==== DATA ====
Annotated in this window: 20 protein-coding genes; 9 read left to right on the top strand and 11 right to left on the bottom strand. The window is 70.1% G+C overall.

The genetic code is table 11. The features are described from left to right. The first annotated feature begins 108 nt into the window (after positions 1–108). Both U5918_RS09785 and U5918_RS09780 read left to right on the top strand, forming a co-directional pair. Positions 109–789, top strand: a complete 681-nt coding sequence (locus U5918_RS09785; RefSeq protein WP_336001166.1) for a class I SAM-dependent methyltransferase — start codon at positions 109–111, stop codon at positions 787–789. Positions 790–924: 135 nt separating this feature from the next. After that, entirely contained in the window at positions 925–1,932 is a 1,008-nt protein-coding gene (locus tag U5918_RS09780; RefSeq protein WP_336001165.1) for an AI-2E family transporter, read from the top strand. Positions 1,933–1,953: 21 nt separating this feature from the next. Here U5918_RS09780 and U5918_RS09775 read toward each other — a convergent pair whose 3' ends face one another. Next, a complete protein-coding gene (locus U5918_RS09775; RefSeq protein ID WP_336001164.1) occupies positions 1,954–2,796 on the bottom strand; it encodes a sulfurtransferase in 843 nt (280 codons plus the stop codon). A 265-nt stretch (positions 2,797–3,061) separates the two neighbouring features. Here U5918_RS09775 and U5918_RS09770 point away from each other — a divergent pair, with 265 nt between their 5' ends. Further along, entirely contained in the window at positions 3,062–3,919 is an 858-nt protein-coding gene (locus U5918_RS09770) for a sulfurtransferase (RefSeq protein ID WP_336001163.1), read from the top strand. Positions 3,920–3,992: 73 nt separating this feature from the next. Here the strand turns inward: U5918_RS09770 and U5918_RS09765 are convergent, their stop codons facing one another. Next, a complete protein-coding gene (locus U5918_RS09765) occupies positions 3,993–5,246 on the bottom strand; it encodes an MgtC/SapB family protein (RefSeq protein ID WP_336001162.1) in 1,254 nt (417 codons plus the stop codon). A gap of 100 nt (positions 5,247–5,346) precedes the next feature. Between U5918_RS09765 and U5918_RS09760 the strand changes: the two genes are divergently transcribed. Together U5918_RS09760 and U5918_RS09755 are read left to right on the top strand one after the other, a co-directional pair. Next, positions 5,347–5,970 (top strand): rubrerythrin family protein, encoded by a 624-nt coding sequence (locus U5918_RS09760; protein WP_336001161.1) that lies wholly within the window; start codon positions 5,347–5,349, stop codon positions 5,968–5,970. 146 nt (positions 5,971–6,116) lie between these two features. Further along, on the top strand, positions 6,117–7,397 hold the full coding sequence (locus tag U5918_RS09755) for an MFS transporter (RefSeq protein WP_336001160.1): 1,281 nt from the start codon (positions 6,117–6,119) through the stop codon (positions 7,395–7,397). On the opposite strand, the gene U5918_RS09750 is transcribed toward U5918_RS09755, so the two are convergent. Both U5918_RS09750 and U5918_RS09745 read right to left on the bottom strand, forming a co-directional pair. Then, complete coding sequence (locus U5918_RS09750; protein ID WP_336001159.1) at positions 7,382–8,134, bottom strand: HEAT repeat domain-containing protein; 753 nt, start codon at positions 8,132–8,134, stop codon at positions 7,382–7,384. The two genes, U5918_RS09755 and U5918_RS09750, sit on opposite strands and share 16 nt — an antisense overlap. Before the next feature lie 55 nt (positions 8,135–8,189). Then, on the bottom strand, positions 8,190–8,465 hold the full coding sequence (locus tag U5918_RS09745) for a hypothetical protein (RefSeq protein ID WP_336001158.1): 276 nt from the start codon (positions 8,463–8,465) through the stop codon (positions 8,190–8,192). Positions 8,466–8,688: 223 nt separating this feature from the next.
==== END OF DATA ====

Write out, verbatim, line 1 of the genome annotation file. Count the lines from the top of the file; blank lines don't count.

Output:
Annotated in this window: 20 protein-coding genes; 9 read left to right on the top strand and 11 right to left on the bottom strand. The window is 70.1% G+C overall.